Background: Seasonal variation in blood pressure (BP) in different populations has been described. However, no study has concentrated on the change of blood pressure in chronic kidney disease (CKD) patients, a large and growing population worldwide. Furthermore, the role of volume status in seasonal blood pressure variations remains controversial.
Methods: 109 CKD patients in a single center were followed between January 1, 2007 and December 31, 2007. Systolic and diastolic blood pressure, level of serum creatinine and body weight were measured in these patients and studied along with climatology data obtained from Beijing Weather Bureau.
Results: Blood pressure varied throughout the year, following a cyclic pattern. It increased from the autumn months toward winter, and decreased toward the spring and warmer months. The seasonal variation of blood pressure in CKD patients appeared not to correlate with CKD stage and similar seasonal variations were observed. Blood pressure values in the cohort of CKD patients were inversely correlated with outdoor temperatures (SBP: r = -0.882, p < 0.001; DBP: r = -0.860, p < 0.001). Furthermore, there was no significant difference in body weight between summer and winter (p > 0.05) in this group of CKD patients.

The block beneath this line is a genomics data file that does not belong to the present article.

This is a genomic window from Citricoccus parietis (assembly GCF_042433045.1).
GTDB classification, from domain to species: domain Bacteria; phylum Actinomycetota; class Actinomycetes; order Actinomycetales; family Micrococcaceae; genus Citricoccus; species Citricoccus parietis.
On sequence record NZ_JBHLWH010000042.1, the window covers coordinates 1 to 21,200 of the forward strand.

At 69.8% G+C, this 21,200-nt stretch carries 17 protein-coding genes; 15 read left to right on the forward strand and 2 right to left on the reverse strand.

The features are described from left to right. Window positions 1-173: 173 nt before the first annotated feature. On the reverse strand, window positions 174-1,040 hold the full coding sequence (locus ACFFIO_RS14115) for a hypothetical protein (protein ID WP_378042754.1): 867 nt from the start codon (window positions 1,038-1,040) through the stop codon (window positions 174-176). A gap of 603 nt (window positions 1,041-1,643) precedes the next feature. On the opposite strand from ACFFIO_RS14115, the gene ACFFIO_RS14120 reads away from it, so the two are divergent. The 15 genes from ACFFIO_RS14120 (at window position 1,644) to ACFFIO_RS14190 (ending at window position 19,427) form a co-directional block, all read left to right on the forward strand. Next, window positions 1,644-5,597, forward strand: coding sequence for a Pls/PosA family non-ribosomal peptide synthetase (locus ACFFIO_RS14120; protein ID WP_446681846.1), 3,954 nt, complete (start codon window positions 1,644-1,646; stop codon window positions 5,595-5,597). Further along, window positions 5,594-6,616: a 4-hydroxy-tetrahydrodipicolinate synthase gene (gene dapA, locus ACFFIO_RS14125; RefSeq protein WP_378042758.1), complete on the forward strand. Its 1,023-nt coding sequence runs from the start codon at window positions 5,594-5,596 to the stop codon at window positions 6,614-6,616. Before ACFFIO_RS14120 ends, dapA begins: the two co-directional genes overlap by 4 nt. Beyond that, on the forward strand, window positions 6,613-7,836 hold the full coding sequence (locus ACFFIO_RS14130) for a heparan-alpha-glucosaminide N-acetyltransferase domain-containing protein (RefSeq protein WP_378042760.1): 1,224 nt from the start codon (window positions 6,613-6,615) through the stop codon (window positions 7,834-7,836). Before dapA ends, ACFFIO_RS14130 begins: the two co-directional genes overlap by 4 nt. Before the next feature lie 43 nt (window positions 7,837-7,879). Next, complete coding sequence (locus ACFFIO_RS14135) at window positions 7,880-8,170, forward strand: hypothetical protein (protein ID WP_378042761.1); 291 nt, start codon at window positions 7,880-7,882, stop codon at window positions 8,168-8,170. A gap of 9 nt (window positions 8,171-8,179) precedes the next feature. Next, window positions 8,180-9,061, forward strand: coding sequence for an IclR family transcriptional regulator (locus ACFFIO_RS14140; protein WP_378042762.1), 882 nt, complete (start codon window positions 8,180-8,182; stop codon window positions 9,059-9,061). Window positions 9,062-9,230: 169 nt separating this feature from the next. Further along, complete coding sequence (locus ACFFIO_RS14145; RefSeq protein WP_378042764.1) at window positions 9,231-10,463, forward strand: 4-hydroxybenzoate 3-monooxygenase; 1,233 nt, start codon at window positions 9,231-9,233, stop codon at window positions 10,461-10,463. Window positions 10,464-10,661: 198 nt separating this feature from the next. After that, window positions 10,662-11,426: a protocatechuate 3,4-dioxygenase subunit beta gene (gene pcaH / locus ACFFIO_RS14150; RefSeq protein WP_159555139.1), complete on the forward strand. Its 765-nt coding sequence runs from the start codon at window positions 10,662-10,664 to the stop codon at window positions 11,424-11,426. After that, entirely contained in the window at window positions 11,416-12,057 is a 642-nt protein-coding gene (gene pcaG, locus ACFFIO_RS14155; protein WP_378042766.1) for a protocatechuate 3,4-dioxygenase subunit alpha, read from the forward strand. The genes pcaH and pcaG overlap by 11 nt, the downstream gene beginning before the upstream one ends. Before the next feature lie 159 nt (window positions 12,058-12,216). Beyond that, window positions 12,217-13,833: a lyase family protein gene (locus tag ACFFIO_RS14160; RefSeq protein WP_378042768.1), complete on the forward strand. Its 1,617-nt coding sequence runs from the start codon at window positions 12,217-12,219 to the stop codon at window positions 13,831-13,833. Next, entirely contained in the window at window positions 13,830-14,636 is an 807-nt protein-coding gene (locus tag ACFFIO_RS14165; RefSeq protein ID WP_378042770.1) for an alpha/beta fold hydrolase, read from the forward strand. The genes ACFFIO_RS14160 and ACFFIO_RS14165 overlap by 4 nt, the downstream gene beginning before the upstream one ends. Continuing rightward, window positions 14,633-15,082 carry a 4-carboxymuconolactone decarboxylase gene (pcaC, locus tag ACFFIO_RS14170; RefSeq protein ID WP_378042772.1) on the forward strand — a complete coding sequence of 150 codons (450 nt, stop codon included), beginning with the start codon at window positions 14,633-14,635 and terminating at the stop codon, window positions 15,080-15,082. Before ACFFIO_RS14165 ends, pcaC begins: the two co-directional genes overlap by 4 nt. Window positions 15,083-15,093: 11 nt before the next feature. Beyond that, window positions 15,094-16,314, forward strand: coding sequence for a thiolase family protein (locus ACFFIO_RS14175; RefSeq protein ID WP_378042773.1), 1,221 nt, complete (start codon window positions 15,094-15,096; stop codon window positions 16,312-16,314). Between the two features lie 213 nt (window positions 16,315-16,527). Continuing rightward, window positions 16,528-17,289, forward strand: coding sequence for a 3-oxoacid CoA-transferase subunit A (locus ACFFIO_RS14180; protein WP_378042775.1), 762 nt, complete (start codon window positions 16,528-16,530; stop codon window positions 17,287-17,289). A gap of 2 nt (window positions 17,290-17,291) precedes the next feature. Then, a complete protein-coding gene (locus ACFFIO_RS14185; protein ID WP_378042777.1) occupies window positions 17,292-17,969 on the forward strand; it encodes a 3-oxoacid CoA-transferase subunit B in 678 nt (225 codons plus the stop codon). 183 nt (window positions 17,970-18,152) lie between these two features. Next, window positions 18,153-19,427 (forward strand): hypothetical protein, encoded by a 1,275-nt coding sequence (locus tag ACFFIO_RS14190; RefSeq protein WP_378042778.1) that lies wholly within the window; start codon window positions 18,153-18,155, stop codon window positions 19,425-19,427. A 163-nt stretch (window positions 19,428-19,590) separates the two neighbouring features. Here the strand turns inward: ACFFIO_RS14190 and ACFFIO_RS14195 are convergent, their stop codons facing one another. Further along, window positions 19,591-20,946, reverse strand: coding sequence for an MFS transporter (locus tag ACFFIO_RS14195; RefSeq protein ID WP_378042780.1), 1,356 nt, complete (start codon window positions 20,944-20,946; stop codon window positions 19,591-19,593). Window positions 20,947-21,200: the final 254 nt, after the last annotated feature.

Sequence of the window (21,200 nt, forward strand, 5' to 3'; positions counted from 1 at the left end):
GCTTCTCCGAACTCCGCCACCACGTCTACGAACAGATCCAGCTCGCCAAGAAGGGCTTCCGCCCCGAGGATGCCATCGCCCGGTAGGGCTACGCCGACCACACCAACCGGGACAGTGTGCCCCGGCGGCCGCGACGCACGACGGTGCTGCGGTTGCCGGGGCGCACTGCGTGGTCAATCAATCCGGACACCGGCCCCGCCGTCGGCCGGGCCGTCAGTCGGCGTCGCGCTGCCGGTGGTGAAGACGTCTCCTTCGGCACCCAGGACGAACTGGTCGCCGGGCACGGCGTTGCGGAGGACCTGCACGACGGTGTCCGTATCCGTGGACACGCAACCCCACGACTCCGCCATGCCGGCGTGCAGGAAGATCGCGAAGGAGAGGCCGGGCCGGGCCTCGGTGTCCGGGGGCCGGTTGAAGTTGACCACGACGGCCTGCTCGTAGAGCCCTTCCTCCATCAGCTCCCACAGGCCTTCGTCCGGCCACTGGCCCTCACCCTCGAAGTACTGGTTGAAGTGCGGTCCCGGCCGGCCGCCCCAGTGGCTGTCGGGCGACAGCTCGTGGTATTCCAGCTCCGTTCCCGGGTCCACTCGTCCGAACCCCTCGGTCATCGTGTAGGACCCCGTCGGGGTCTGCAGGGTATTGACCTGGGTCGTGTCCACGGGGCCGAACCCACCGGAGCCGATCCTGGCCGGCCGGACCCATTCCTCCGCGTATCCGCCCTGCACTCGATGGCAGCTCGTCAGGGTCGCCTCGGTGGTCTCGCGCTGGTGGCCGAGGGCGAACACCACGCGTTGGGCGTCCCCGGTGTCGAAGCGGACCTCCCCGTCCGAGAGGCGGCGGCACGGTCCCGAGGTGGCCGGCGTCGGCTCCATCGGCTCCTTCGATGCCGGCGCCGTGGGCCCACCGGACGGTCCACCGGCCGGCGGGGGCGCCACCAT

Conclusions: Our results suggest that the blood pressure of CKD patients varied with the seasonal variation. The seasonal variation of blood pressure in CKD patients seemed to have no correlation with stage of CKD or change of body weight but was inversely associated with outdoor temperatures. These results suggested that volume status might not be a key mechanism causing seasonal variation in blood pressure.